My mother cranked out family photos that would feel as at home in a gallery as they do in their cardboard box in the attic. If she never took a certain portrait of me in a diaper, cowboy boots, a ten-gallon hat, and a badge, the world might have forgotten how good of a sheriff I was.

Film photography has always enamored me, whether it was clicking away disposable cameras at summer camp, or watching my brother casually fire through perfect rolls of Portra 160 in Nicaragua a decade later.

I thought of that as I tucked my Canon AE-1 Program, a 50mm f/1.8, and just three rolls of Kodak Portra 400 into a bag for a quick week in Lima this past February. My plans were minimal: surf, explore the city, and shoot 108 deliberate photos while enjoying a week of warm southern summer during my northern winter. I travel frequently and shoot film as often as I can, but this was my first trip that film was a top priority.

As soon as I stepped off the plane I felt lucky just to hold my camera; we were definitely traveling together. I spent my time in Miraflores and the surrounding neighborhoods and everything wanted to be photographed. It’s easy to lose track of time wandering the city or staring at the endless coastal cliffs above the beaches.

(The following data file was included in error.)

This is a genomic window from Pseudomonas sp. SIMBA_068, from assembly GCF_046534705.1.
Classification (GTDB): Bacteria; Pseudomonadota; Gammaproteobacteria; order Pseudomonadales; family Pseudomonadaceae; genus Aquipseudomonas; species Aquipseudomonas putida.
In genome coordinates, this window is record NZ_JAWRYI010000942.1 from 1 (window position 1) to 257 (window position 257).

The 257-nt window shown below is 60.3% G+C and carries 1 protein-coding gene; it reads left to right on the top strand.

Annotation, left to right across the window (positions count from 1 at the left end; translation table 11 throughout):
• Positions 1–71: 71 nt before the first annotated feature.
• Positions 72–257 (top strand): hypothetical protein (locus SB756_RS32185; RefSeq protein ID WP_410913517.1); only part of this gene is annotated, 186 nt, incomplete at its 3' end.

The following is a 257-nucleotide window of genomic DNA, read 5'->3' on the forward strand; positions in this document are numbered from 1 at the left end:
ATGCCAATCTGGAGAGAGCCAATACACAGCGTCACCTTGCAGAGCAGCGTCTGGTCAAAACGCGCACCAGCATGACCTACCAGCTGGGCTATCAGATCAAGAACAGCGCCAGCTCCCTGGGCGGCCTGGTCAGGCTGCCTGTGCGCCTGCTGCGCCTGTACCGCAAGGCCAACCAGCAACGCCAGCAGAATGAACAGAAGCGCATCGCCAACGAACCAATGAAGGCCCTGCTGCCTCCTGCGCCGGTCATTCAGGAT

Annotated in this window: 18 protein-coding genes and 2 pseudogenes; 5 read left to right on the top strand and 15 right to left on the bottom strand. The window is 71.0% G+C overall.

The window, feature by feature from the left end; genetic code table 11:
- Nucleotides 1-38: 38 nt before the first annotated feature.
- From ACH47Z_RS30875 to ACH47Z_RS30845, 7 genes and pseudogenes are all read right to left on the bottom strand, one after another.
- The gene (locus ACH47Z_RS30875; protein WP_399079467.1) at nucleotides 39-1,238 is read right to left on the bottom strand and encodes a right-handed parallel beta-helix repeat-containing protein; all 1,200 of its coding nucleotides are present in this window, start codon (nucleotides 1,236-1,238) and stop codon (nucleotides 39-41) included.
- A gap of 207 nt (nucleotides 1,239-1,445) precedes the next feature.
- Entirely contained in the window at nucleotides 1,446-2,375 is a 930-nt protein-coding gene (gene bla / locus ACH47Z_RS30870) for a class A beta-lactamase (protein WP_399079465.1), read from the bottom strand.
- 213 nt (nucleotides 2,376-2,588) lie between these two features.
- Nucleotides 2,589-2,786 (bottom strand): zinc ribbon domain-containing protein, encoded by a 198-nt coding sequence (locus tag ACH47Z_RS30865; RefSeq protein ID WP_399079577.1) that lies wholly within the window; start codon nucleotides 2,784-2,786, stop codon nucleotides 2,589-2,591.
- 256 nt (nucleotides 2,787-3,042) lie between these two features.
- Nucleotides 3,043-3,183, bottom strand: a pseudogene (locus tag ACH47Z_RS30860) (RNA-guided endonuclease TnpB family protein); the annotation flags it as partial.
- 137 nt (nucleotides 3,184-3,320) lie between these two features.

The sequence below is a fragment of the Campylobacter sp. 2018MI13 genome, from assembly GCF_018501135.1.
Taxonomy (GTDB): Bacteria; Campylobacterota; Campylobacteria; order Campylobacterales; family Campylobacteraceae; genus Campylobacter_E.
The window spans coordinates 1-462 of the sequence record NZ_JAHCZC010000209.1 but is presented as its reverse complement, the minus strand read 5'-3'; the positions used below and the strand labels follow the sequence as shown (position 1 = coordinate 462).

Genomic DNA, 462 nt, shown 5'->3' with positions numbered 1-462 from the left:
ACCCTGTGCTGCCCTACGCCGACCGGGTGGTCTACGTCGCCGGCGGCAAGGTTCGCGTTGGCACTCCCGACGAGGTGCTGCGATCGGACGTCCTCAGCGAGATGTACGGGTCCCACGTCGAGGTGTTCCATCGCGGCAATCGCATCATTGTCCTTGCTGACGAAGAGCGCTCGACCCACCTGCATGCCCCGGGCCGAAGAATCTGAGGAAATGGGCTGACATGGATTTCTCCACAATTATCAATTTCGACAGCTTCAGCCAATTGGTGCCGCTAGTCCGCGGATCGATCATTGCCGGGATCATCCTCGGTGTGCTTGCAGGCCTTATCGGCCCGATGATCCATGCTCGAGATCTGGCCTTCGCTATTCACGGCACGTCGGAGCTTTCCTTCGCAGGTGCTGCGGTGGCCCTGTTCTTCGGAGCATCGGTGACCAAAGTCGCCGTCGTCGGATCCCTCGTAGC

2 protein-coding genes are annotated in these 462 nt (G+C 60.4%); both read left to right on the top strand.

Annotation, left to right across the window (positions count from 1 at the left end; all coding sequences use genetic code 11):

It’s a photographer’s dreamscape and I was even able to pick up a mint Olympus XA2 at a flea market for about a dollar, my only souvenir of the trip, and a good one at that. I wasn’t ready to leave after a week, I had just arrived, but before I knew it I was headed north again.

When I landed in New York I dropped the film at the Color House and anxiously awaited a dropbox notification which, thanks to a quick turnaround, I happily let interrupt dinner with a friend the next evening. I looked through the photos and felt fortunate to enjoy the privilege of film photography, as I always do. The three rolls were shot at box speed and performed just as I hoped, effortlessly delivering the vibrant colors of life in Lima.

This year I planned to start traveling full-time in September and that plan has been temporarily tabled. While I deal with that reality, I find myself looking at these photos often as a reminder to not let that goal die in the meantime..

Thanks for reading,

~ Ned

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About the author

Avatar - Ned Goldman

Ned Goldman

I am a Philadelphia-based photographer and writer focused on travel and the outdoors as well as the everyday.

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  1. Hi, any problems getting exposed undeveloped film across Custom? do they scan/x-ray the film or were they willing to conduct physical inspection only? Worried about film being scanned/x-ray-ed at the airport.